Spectre Brings Some of the old Bond Magic Back!

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Like some of my fellow critic friends, I started the month with a Bond binge, by the time I got to the end of Diamonds Are Forever – the 3rd movie in the franchise, I slapped myself thinking “What am I doing?” I didn’t want to OD on Bond before seeing the latest installment in one of my favorite franchises. I love me some Bond, but I hated Daniel Craig‘s last three Bond films – yes even the critically and financially successful Skyfall (I know I’m alone on my island with this opinion). So I wasn’t particularly thrilled to sit through another emo Bond experience.

Spectre is a weird animal, it tries to bring the fun back to Bond, while maintaining some of the tone from the past three films while finally acknowledging other films in the franchise exist. This is the most “winky/noddy” noddy film in the entire franchise. It is a subtle dance that the film successfully merengue throughout most of the 2 ½ hour runtime.

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Live and Let Die seems to be an inspiration for several winks – Bond’s carnival mask in the beginning is basically a riff on bond villain Baron Samedi and there’s a fight on the train taken straight from that movie as well. The helicopter sequence reminded me a lot of the opening of For Your Eyes Only. There’s a even a reference to Felix Leiter at one point and I was like what? He died in License to Kill. While these moments are rewarding for long time Bond fans, this film should play really well for first time viewers.

I never had a desire to go to Austria before, but the way Director Sam Mendes and cinematographer Hoyte Van Hoytema showcased the topography of their exotic locations were simply breathtaking. Spectre at times feels more like a travelogue of stunning photography than an actual movie. It’s one of the most gorgeous looking films I’ve seen all year.

Where I would fault Mendes is the way he stages his action scenes. Most of the time he resorts to handheld, shaky cam whenever Bond springs into fisticuffs. It’s all quick cuts, and close up shots which makes it a confused mess. I wish he’d just learn to park the camera and give the audience a chance to really marvel at the fight or chase choreography.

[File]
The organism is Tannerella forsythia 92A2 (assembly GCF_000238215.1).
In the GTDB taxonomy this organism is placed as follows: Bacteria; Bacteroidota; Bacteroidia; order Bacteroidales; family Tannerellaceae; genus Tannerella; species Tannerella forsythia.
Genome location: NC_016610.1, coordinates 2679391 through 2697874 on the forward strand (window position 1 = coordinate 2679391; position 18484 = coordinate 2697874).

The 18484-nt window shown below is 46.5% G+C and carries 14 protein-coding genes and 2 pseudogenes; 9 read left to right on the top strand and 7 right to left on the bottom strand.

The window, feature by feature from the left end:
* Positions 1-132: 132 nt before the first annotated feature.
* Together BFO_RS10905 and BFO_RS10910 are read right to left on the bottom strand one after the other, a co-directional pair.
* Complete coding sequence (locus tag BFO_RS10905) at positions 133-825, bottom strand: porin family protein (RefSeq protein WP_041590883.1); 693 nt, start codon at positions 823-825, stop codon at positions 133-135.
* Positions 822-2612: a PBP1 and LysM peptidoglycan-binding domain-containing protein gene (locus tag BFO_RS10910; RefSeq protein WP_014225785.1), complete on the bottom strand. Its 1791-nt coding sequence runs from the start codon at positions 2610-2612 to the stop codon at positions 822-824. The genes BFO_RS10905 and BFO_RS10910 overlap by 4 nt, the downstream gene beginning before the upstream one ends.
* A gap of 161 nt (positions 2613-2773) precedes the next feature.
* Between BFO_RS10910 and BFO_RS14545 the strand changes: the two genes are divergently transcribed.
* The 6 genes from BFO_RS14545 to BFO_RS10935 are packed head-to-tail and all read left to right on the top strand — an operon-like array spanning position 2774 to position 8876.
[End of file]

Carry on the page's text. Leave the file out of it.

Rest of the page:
As much as I love the technical aspects of Spectre, the problem lay with the characters. It’s the same issue I’ve had with the last 3 bond films, everyone is so dour, serious and one note that after awhile it became tedious. Are people not allowed to enjoy themselves in this world? I didn’t connect on an emotional level with any of them. Christoph Waltz (Oberhauser) is wasted in this film. He’s barely utilized and we only get a slight glimpse of him in the first hour and when he makes the big reveal at the end it feels stupid and forced.

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The less said about Monica Bellucci (Lucia) and Dave Bautista (Hinx) ridiculous characters and performance the better.  When Madeleine Swann (Léa Seydoux) finally saunters onto the screen it felt like a breath of fresh air. She brought the classic Bond Girl toughness and it was nice to see Craig actually play against someone for more than one scene.

Other than poorly drawn one dimensional characters, I did like basic thrust of the story which was written and sometimes felt like by a committee people. It’s a modern spy film so of course the story has to focus on how much control we want to give the government to snoop on us. Spectre is using world unrest to seize control of all information. I couldn’t stop thinking this entire plot was ripped off and done better in Tomorrow Never Dies.

Even though I had issues with Spectre it marks a step in the right direction for a franchise that had lost its way. It did bring back some of the fun that has been missing lately and now that they Blofield is done maybe it’ll lead to some fresh material and not continue down this torturous path of “reinventing” all the old characters. For the love of god can Bond NOT be a Rogue agent in the next film? Please?

Final Grade B

 

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